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Hennessy Literary Awards – good on you

In an age when drinks brands can do little good in the eyes of ‘the people’, Hennessy has provided me with a warm glow in being able to trumpet the Hennessy Literary Awards which make an early much-needed investment in Irish writers of merit.

So, on the income side of the drinks industry’s Conscience Balance Sheet, Hennessy can count itself among some of the pure good that drinks brands can and do create in the public domain every day.

From these awards, now in their 40th year, have sprung many famous Irish writers, a significant number of whom have gone on to become internationally famous as a result of this early fillip to their fledgeling career. The all-important connection between aspiring writer and Hennessy  rests in the initial confidence boost given by these awards amongst said ‘unknown’ writers and their peers.

And for this timely acknowledgement of a young writer’s potential, an unbounded ‘Good on you Hennessy’ is completely in order.
The writers gracing the Royal Hospital Kilmainham this evening (in the presence of The President, Mary McAleese) had had their short stories published during the preceding year in the Sunday Tribune’s Short Stories pages, now fostered by the Irish Independent on Saturday (with the recent sad demise of the former).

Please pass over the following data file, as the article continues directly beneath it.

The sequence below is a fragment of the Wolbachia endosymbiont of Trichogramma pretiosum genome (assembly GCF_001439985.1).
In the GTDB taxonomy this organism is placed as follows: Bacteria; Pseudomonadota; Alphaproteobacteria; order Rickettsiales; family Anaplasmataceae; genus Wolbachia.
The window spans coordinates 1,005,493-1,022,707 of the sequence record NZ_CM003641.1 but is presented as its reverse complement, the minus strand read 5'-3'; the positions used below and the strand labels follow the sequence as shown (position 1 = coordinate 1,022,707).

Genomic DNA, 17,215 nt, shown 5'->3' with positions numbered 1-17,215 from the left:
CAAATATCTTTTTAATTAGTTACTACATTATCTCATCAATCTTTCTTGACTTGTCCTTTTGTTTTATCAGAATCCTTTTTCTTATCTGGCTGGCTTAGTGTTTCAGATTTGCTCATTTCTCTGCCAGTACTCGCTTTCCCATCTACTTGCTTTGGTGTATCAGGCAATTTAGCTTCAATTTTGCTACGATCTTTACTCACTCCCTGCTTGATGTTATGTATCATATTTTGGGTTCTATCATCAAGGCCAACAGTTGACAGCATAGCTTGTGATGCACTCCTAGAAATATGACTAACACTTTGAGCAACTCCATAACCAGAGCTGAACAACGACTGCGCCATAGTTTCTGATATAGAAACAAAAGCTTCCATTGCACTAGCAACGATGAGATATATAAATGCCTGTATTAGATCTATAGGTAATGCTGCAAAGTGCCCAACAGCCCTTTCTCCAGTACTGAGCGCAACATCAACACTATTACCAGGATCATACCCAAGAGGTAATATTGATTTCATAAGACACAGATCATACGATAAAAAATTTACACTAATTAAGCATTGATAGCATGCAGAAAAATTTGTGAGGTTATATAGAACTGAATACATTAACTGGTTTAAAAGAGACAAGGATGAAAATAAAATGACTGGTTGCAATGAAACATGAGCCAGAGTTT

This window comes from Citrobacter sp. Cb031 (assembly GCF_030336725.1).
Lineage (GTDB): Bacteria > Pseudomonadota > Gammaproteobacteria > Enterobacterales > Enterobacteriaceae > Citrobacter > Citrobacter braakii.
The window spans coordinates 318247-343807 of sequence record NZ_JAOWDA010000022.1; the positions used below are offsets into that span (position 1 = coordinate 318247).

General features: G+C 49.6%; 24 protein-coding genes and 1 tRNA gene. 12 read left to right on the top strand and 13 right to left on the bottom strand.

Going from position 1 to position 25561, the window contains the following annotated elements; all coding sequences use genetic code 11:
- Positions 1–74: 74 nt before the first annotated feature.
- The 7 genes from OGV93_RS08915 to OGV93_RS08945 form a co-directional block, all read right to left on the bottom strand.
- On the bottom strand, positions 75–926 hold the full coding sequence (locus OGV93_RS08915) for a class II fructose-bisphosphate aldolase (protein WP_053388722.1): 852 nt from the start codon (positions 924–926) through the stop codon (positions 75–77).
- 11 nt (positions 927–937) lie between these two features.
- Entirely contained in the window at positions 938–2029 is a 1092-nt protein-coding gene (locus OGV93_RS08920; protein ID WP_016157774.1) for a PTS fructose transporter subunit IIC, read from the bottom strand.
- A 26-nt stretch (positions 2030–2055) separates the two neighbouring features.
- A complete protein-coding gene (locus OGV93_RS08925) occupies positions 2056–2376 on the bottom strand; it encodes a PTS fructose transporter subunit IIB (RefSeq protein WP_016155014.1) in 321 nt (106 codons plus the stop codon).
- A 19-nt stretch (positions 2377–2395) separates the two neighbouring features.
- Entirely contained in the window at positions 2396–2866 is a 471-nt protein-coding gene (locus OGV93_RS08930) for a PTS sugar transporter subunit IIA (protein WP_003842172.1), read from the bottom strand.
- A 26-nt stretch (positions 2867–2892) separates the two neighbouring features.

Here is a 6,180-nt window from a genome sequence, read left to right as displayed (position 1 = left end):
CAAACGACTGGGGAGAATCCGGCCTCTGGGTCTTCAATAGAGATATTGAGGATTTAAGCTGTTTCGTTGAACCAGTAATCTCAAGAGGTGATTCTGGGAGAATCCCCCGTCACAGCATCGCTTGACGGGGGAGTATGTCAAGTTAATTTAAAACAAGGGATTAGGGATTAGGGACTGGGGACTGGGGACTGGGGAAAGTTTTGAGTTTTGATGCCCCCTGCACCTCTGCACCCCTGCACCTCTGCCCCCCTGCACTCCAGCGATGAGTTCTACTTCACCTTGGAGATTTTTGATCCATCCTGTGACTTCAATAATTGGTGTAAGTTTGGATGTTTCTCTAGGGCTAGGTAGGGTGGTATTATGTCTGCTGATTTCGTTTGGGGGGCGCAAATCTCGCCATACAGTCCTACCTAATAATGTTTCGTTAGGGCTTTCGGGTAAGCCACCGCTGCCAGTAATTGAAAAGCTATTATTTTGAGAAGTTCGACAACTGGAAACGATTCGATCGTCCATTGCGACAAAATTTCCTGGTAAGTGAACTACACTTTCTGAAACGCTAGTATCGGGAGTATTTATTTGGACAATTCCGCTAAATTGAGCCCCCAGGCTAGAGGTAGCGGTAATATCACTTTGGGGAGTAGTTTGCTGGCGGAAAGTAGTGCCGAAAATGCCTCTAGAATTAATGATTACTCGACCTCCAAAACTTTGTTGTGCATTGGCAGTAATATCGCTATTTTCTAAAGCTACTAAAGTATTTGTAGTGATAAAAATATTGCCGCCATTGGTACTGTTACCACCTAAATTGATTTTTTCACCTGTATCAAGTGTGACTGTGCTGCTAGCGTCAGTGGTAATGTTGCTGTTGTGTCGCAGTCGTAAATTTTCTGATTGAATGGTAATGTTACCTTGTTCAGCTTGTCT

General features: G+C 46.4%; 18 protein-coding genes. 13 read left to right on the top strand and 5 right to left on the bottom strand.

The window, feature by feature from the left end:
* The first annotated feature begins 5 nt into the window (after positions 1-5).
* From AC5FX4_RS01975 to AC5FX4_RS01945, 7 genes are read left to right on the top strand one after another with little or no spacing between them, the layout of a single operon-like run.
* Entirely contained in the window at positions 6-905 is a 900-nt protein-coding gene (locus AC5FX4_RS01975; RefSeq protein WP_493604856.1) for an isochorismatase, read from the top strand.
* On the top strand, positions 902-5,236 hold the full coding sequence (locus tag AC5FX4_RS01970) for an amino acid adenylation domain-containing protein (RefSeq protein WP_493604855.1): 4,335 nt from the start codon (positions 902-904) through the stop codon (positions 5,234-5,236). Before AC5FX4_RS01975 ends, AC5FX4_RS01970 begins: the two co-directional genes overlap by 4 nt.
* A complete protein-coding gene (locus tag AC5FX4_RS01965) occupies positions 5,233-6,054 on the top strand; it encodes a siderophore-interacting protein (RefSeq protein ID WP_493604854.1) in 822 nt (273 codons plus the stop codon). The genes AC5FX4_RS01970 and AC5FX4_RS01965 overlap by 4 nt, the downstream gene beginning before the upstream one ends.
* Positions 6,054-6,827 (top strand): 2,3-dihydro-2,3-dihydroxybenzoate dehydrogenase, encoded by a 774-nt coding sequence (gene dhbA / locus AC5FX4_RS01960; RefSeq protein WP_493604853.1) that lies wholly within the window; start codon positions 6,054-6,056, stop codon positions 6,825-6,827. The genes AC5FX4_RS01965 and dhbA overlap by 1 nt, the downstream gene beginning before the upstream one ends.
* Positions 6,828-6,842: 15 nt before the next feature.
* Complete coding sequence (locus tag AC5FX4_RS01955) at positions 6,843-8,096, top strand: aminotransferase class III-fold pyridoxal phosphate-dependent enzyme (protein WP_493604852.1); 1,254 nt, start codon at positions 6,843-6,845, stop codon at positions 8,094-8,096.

This year’s awards were ably presented by Lyric FM and RTE’s John Kelly who reasonably pointed out that for all the winners and finalists here tonight, the real pressure on these aspiring great writers was just beginning.
As evidence of this he adduced a fine list of quotes/bitches, critiques of writers from their supposedly ‘fellow’ critics. Some prime examples?

“As a writer, he has mastered everything except language: as a novelist, he can do everything except tell a story” – Oscar Wilde on George Meredith and later, on George Bernard Show, Oscar pronounced, “As yet, Bernard Shaw hasn’t become prominent enough to have any enemies; but none of his friends like him” and my own favourite, “That’s not writing – that’s typing” – Truman Capote on Kerouac.

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